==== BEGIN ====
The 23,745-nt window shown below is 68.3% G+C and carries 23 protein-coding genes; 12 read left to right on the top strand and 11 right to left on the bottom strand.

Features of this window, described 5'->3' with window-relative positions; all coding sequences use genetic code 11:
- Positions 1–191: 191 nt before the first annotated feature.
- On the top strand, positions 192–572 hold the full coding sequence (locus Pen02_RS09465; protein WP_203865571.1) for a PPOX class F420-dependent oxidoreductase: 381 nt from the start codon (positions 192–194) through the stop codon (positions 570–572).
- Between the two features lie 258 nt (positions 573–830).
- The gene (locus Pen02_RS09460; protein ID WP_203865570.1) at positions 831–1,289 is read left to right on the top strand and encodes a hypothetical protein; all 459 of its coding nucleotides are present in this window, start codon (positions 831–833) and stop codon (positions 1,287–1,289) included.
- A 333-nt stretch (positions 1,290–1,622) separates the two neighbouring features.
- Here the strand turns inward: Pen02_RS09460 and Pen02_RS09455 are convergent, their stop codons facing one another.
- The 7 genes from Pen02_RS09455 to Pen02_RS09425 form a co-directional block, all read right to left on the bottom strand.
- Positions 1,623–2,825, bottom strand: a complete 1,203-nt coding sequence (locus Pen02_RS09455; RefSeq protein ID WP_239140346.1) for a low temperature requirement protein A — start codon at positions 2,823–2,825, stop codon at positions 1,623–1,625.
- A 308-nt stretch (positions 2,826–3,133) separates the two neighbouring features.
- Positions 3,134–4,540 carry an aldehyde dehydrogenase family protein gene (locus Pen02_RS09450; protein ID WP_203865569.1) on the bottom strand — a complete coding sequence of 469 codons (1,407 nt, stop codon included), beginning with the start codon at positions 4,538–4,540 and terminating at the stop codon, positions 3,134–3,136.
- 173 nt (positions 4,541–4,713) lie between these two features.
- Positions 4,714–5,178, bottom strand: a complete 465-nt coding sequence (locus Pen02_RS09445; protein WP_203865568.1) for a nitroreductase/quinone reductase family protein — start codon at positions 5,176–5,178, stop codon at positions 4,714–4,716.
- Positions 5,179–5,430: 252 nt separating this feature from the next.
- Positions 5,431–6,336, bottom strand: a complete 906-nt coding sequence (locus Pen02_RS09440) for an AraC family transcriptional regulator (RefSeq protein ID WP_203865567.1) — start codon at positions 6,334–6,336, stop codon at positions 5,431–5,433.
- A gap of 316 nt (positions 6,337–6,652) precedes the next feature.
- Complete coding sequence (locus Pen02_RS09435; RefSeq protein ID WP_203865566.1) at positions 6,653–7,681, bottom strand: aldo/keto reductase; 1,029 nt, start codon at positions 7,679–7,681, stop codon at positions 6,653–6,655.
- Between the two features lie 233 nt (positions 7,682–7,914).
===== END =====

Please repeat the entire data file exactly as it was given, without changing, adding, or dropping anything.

The 23,745-nt window shown below is 68.3% G+C and carries 23 protein-coding genes; 12 read left to right on the top strand and 11 right to left on the bottom strand.

Features of this window, described 5'->3' with window-relative positions; all coding sequences use genetic code 11:
- Positions 1–191: 191 nt before the first annotated feature.
- On the top strand, positions 192–572 hold the full coding sequence (locus Pen02_RS09465; protein WP_203865571.1) for a PPOX class F420-dependent oxidoreductase: 381 nt from the start codon (positions 192–194) through the stop codon (positions 570–572).
- Between the two features lie 258 nt (positions 573–830).
- The gene (locus Pen02_RS09460; protein ID WP_203865570.1) at positions 831–1,289 is read left to right on the top strand and encodes a hypothetical protein; all 459 of its coding nucleotides are present in this window, start codon (positions 831–833) and stop codon (positions 1,287–1,289) included.
- A 333-nt stretch (positions 1,290–1,622) separates the two neighbouring features.
- Here the strand turns inward: Pen02_RS09460 and Pen02_RS09455 are convergent, their stop codons facing one another.
- The 7 genes from Pen02_RS09455 to Pen02_RS09425 form a co-directional block, all read right to left on the bottom strand.
- Positions 1,623–2,825, bottom strand: a complete 1,203-nt coding sequence (locus Pen02_RS09455; RefSeq protein ID WP_239140346.1) for a low temperature requirement protein A — start codon at positions 2,823–2,825, stop codon at positions 1,623–1,625.
- A 308-nt stretch (positions 2,826–3,133) separates the two neighbouring features.
- Positions 3,134–4,540 carry an aldehyde dehydrogenase family protein gene (locus Pen02_RS09450; protein ID WP_203865569.1) on the bottom strand — a complete coding sequence of 469 codons (1,407 nt, stop codon included), beginning with the start codon at positions 4,538–4,540 and terminating at the stop codon, positions 3,134–3,136.
- 173 nt (positions 4,541–4,713) lie between these two features.
- Positions 4,714–5,178, bottom strand: a complete 465-nt coding sequence (locus Pen02_RS09445; protein WP_203865568.1) for a nitroreductase/quinone reductase family protein — start codon at positions 5,176–5,178, stop codon at positions 4,714–4,716.
- Positions 5,179–5,430: 252 nt separating this feature from the next.
- Positions 5,431–6,336, bottom strand: a complete 906-nt coding sequence (locus Pen02_RS09440) for an AraC family transcriptional regulator (RefSeq protein ID WP_203865567.1) — start codon at positions 6,334–6,336, stop codon at positions 5,431–5,433.
- A gap of 316 nt (positions 6,337–6,652) precedes the next feature.
- Complete coding sequence (locus Pen02_RS09435; RefSeq protein ID WP_203865566.1) at positions 6,653–7,681, bottom strand: aldo/keto reductase; 1,029 nt, start codon at positions 7,679–7,681, stop codon at positions 6,653–6,655.
- Between the two features lie 233 nt (positions 7,682–7,914).